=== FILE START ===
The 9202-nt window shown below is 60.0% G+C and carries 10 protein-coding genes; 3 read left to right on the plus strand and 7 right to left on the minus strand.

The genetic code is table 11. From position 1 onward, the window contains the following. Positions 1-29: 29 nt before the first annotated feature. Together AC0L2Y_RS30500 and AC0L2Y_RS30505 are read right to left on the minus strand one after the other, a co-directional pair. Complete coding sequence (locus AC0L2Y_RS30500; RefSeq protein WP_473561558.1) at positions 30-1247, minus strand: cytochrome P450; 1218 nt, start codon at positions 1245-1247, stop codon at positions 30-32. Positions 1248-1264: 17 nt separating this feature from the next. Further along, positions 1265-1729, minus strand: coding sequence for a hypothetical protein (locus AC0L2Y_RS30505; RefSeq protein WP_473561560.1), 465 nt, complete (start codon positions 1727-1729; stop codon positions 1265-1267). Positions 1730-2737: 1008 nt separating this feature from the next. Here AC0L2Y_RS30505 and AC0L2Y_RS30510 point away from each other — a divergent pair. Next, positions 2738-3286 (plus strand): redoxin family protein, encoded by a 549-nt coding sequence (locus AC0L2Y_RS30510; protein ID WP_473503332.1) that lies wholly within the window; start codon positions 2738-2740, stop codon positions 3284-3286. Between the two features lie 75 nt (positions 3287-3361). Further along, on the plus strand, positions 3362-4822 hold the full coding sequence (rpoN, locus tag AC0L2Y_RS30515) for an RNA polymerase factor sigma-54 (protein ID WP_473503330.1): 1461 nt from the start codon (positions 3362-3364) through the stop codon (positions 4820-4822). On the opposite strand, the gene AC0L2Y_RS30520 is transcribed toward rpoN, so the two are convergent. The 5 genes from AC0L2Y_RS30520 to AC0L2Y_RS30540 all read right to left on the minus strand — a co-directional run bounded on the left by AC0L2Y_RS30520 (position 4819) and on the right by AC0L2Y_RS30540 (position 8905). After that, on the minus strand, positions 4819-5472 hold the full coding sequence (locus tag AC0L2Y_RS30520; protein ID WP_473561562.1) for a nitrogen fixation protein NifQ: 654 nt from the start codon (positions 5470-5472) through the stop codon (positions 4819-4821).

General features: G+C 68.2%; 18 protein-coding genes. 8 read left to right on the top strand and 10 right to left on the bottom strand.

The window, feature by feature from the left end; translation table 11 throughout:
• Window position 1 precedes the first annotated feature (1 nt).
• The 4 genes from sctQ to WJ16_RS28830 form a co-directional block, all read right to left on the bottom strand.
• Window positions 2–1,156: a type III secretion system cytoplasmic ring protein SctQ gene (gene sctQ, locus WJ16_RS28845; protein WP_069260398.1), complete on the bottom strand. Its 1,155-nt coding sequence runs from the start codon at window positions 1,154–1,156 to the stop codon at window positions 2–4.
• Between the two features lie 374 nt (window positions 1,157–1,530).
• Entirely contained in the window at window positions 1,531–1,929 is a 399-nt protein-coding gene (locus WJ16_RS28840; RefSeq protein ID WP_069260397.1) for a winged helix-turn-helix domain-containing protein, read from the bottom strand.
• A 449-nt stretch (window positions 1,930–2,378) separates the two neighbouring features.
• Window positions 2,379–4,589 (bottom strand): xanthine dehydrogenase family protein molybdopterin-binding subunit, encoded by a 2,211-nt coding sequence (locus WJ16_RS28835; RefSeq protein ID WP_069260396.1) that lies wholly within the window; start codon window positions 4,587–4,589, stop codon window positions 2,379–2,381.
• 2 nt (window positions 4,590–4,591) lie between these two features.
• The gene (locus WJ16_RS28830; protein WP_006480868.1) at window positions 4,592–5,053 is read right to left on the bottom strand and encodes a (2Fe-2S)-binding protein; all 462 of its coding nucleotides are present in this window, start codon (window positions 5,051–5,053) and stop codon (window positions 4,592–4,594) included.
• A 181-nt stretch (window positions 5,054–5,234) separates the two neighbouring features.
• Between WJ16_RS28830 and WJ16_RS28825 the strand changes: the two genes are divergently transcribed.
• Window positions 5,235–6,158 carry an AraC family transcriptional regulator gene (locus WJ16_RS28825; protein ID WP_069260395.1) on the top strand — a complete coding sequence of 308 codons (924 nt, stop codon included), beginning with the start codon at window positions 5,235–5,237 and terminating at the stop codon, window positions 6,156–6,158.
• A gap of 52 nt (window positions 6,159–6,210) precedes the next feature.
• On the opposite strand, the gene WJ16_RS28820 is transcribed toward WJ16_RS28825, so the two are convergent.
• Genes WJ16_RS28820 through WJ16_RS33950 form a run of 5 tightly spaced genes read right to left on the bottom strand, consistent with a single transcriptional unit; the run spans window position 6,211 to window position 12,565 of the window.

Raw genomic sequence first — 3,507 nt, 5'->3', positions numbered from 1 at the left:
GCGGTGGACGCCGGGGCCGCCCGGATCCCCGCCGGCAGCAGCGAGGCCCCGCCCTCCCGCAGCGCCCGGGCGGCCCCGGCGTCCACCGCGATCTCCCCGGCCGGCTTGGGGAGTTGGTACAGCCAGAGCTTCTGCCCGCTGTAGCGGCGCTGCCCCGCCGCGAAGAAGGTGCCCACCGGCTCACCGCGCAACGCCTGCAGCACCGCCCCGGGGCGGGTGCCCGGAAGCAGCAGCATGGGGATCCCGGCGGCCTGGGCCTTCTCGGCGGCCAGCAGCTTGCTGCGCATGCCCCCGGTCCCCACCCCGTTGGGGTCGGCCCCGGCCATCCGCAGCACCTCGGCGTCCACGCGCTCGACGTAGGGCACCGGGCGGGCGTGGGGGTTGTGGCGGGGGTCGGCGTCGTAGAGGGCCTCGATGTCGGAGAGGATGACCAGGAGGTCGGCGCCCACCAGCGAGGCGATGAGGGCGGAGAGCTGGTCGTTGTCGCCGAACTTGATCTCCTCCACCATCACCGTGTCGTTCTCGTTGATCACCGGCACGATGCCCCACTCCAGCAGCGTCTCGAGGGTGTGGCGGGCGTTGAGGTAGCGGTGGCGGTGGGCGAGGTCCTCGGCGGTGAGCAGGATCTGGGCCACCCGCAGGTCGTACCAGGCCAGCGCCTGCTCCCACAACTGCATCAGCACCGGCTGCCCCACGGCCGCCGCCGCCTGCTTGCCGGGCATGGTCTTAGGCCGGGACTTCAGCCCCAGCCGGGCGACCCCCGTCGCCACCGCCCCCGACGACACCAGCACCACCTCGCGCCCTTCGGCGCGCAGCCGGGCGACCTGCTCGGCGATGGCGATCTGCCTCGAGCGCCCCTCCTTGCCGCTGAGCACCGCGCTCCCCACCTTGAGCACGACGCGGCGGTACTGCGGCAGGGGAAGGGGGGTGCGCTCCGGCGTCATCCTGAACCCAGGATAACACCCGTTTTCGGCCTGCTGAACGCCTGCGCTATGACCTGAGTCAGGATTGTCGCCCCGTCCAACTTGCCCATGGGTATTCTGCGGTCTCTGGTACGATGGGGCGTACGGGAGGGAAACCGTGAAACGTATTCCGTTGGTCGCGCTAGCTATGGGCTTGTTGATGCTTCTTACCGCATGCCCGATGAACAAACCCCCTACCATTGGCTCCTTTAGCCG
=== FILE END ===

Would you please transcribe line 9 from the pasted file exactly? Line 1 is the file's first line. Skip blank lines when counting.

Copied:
• Entirely contained in the window at window positions 1,531–1,929 is a 399-nt protein-coding gene (locus WJ16_RS28840; RefSeq protein ID WP_069260397.1) for a winged helix-turn-helix domain-containing protein, read from the bottom strand.